2013 Melva J. Dwyer Award Winner/ lauréat du prix Melva J. Dwyer

The Melva J. Dwyer Award committee received 15 nominations this year representing a diverse range of subjects on Canadian art, architecture and design; we were all pleased to view such a dynamic array of publications chronicling our national artistic and cultural heritage.  One title, however, stood out as truly representing an “exceptional reference or research tool relating to Canadian art and architecture”

ARLIS/NA Canada is pleased to confer the 2013 Melva J. Dwyer Award to IAIN BAXTER&: Works 1958–2011; a publication that accompanied an international exhibition held at the Museum of Contemporary Art Chicago and the Art Gallery of Ontario. Featuring more than 160 reproductions, it also includes essays by the exhibition co-curators David Moos  and Michael Darling, as well as contributions by Lucy Lippard among others. A noteworthy feature is the comprehensive bibliography compiled by ARLIS/NA member Adam Lauder of York University.

The integrity of the critical essays, high quality art reproductions, academically sound citations, rigorous indexing, innovative nature of the publication’s “Narrative Chronology,” and authoritative bibliography all make this a publication of unique value for researchers in Canada and beyond.

The 2013 jurors included:

  • Adrienne Connelly, Librarian, Alberta College of Art + Design
  • Élise Lassonde, Bibliothécaire, Bibliothèque et Archives nationales du Québec
  • Linda Morita, Librarian/Archivist, McMichael Canadian Art Collection

A motivating rationale for the jury was how clearly the publication chronicles BAXTER&’s unique oeuvre, placing the artist as a prescient pioneer of relational aesthetics and other 21st century movements that strive to open a democratic dialogue over the art market, value theory, curatorial control and power paradigms embedded in aesthetics overall.

These philosophical goals are nothing new to BAXTER& as, for over 50 years, he has radically redefined the role of the artist and purposely defied the limitations of medium by effortlessly integrating  painting, drawing,  photography, installation, sculpture, and performative aspects into his work.

 Despite the provocative nature of this re-signification of the role of the artist; BAXTER&’s creative process is never confrontational but, instead, is nourished by empathy, concern, playfulness, humour  and is always founded in an unwavering sense of collegiality with his audience

 This collaborative ethos has led to a particular sense of play in how he represents himself to the world: he has worked under various monikers throughout his career, including N.E. Thing Co., a corporate-style organization in which he served as co-president.  In this guise, he blurred the two solitudes of private vs. public with an astoundingly creative number of initiatives including sponsoring a youth hockey team, hosting a game of “Monopoly with Real Money” played in a Toronto Dominion banking hall and being hired by Labatt’s Brewing Company in 1981 as a creative consultant “artist in residence.”  His own name has metamorphosed over the decades: often he is known as “McCoolman,” but always “the &man.” Since 1983, he has joined forces with Mrs. &man, artist Louise Chance.  As the ultimate example of his collective spirit: his online catalogue rasionnE is NOT a linear, chronological representation of only HIS works, but instead encourages a cacophonous “piling on” of artworks by welcoming user-generated content.  This open source approach to his name became formalized in 2005 when he legally added an ampersand to his surname.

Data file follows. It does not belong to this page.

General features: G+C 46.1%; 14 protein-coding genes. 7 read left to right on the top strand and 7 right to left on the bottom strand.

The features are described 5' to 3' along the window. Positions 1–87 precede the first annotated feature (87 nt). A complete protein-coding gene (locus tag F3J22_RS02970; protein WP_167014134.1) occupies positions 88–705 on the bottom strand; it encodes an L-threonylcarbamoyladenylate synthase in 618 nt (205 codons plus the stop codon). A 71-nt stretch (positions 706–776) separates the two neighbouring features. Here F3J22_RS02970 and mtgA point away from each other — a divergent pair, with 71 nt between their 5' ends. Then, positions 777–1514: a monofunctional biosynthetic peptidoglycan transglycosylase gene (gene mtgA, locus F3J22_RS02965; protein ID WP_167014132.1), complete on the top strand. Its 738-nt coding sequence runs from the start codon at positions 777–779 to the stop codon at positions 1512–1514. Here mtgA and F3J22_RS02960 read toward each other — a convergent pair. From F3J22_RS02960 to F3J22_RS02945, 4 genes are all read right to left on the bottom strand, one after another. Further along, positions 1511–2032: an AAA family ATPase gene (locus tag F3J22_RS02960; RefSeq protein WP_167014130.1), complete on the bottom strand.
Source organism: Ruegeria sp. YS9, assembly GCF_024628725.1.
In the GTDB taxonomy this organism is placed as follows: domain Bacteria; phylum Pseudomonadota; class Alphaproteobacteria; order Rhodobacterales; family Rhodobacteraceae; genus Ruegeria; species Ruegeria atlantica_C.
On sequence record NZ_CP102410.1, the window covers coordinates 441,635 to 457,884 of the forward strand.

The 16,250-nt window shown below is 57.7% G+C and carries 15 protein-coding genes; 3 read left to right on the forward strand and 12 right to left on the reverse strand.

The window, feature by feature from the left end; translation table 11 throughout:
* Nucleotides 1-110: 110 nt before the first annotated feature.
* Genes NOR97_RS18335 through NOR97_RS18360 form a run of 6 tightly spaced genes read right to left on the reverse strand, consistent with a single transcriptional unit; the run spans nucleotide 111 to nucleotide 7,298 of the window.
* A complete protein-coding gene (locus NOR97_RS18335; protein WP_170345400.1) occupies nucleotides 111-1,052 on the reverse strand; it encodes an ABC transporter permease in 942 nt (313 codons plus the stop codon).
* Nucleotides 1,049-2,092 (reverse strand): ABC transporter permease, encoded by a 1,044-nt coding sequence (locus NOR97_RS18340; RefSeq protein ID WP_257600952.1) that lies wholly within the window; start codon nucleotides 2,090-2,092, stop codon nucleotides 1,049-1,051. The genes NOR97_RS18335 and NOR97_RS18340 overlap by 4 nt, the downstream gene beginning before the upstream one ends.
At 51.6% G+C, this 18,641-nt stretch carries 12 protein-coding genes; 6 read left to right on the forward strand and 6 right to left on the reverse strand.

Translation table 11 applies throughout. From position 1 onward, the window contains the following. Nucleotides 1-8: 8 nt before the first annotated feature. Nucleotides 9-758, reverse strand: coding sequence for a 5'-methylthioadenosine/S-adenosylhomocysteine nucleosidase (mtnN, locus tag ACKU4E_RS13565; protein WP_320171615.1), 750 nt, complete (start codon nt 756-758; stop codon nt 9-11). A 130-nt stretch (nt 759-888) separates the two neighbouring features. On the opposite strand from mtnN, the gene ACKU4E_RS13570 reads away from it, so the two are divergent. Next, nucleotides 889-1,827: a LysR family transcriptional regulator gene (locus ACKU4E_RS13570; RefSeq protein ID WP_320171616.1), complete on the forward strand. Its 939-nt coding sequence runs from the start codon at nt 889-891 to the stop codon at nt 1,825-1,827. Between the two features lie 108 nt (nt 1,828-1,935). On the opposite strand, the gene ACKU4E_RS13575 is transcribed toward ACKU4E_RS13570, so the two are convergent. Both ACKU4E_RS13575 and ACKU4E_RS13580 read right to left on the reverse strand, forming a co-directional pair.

The ampersand, in fact, has been a recurring symbol throughout his oeuvre, which, for librarians well-versed in Boolean searching techniques, gives him an especial position of fondness and esteem. Although in practice, this fluidity in self-identification leads to perplexing cataloguing gymnastics in maintaining name authorities. I might add that the Getty’s Union List of Artist Names still lists the artist FORMERLY KNOWN AS Iain Baxter!!   But in an ironic turn, librarians are essentially unable to recognize his new identity: to use the ampersand in a library catalogue search yields an error message due to “an unexpected end of clause,” a situation that I’m sure would delight the &man!

In closing, I will let David Moos explain the enduring nature of the artist’s work:  “BAXTER&’s thinking resonates today because his willingness to experiment remains undiminished…It is here, between originality and the familiar, that one finds BAXTER&, raising our awareness that art is an experiment—an embrace [that] one must experience.”

Presented on Sunday 28 April 2013 at the ARLIS/NA 41st annual conference Convocation, Pasadena Civic Auditorium by:

Daniel Payne, Canadian Member-at-Large (2012 – 14)
Head, Instructional Services,
Dorothy H. Hoover Library, OCAD University


BAXTER&, IAIN. “artist’s message.”  IAINBAXTER&raisonnE…York University Libraries: Clara Thomas Archives & Special Collections online exhibits. Web. http://archives.library.yorku.ca/iain_baxterand_raisonne/archive/files/b…

Bourriaud, Nicolas. Relational Aesthetics, trans. Simon Pleasance, Fronza Woods and Mathieu Copeland. Dijon: Les presses du réel, 2002. Print.

Canadian Art. “Iain Baxter&: Ampersand, Mon Amour.” Canadian Art Magazine (6 Nov. 2008). Web http://www.canadianart.ca/see-it/2008/11/06/iain-baxter/  

“Iain BAXTER&.” The Centre for Contemporary Canadian Art. Web. http://ccca.concordia.ca/

“IAIN BAXTER&: Works 1958-2011 (March 3 – August 12, 2012).”  Art Gallery of Ontario. Web http://www.ago.net/theandman

IAINBAXTER&raisonnE … l i v E … & … the&MAN. Web Blog. http://andraisonne.blogspot.ca/ 

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